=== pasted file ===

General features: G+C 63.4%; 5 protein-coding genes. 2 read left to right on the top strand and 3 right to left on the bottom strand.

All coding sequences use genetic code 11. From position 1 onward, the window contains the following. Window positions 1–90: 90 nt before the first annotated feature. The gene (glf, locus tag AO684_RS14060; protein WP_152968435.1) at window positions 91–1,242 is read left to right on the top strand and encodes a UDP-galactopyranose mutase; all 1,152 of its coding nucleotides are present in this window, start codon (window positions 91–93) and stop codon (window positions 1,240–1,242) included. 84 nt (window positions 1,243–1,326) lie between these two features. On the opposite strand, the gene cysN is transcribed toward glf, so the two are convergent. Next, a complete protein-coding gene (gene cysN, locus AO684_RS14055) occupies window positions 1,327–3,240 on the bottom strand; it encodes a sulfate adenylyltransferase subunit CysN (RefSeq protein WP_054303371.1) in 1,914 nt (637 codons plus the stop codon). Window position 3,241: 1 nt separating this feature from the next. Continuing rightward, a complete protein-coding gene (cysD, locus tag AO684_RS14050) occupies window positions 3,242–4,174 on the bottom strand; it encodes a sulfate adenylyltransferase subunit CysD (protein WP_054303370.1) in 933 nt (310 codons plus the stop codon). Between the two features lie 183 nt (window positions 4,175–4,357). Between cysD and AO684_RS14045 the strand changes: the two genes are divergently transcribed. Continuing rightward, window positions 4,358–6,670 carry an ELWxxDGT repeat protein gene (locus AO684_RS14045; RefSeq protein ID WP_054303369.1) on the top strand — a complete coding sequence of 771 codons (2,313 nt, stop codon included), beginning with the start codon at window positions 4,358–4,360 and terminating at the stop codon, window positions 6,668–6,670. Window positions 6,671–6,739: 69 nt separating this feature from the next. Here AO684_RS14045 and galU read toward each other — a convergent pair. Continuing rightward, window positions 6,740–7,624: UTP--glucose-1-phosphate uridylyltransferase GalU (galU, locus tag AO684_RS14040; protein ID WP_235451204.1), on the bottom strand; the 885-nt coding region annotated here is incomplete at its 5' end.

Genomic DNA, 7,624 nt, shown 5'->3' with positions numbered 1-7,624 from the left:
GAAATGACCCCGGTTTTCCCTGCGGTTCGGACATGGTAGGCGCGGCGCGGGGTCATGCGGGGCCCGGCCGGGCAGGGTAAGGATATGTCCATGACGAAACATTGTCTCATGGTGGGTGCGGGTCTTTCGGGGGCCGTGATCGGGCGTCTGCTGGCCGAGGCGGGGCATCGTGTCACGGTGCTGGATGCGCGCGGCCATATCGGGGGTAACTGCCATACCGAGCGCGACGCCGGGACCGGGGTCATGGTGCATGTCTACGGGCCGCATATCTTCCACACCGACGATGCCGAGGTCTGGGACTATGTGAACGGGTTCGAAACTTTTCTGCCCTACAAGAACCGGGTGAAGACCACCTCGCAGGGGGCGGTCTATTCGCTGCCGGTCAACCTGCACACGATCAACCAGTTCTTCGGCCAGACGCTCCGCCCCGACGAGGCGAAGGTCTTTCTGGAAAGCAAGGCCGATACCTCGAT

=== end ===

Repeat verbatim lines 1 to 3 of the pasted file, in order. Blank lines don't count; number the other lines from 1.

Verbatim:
General features: G+C 63.4%; 5 protein-coding genes. 2 read left to right on the top strand and 3 right to left on the bottom strand.

All coding sequences use genetic code 11. From position 1 onward, the window contains the following. Window positions 1–90: 90 nt before the first annotated feature. The gene (glf, locus tag AO684_RS14060; protein WP_152968435.1) at window positions 91–1,242 is read left to right on the top strand and encodes a UDP-galactopyranose mutase; all 1,152 of its coding nucleotides are present in this window, start codon (window positions 91–93) and stop codon (window positions 1,240–1,242) included. 84 nt (window positions 1,243–1,326) lie between these two features. On the opposite strand, the gene cysN is transcribed toward glf, so the two are convergent. Next, a complete protein-coding gene (gene cysN, locus AO684_RS14055) occupies window positions 1,327–3,240 on the bottom strand; it encodes a sulfate adenylyltransferase subunit CysN (RefSeq protein WP_054303371.1) in 1,914 nt (637 codons plus the stop codon). Window position 3,241: 1 nt separating this feature from the next. Continuing rightward, a complete protein-coding gene (cysD, locus tag AO684_RS14050) occupies window positions 3,242–4,174 on the bottom strand; it encodes a sulfate adenylyltransferase subunit CysD (protein WP_054303370.1) in 933 nt (310 codons plus the stop codon). Between the two features lie 183 nt (window positions 4,175–4,357). Between cysD and AO684_RS14045 the strand changes: the two genes are divergently transcribed. Continuing rightward, window positions 4,358–6,670 carry an ELWxxDGT repeat protein gene (locus AO684_RS14045; RefSeq protein ID WP_054303369.1) on the top strand — a complete coding sequence of 771 codons (2,313 nt, stop codon included), beginning with the start codon at window positions 4,358–4,360 and terminating at the stop codon, window positions 6,668–6,670. Window positions 6,671–6,739: 69 nt separating this feature from the next. Here AO684_RS14045 and galU read toward each other — a convergent pair. Continuing rightward, window positions 6,740–7,624: UTP--glucose-1-phosphate uridylyltransferase GalU (galU, locus tag AO684_RS14040; protein ID WP_235451204.1), on the bottom strand; the 885-nt coding region annotated here is incomplete at its 5' end.

Genomic DNA, 7,624 nt, shown 5'->3' with positions numbered 1-7,624 from the left: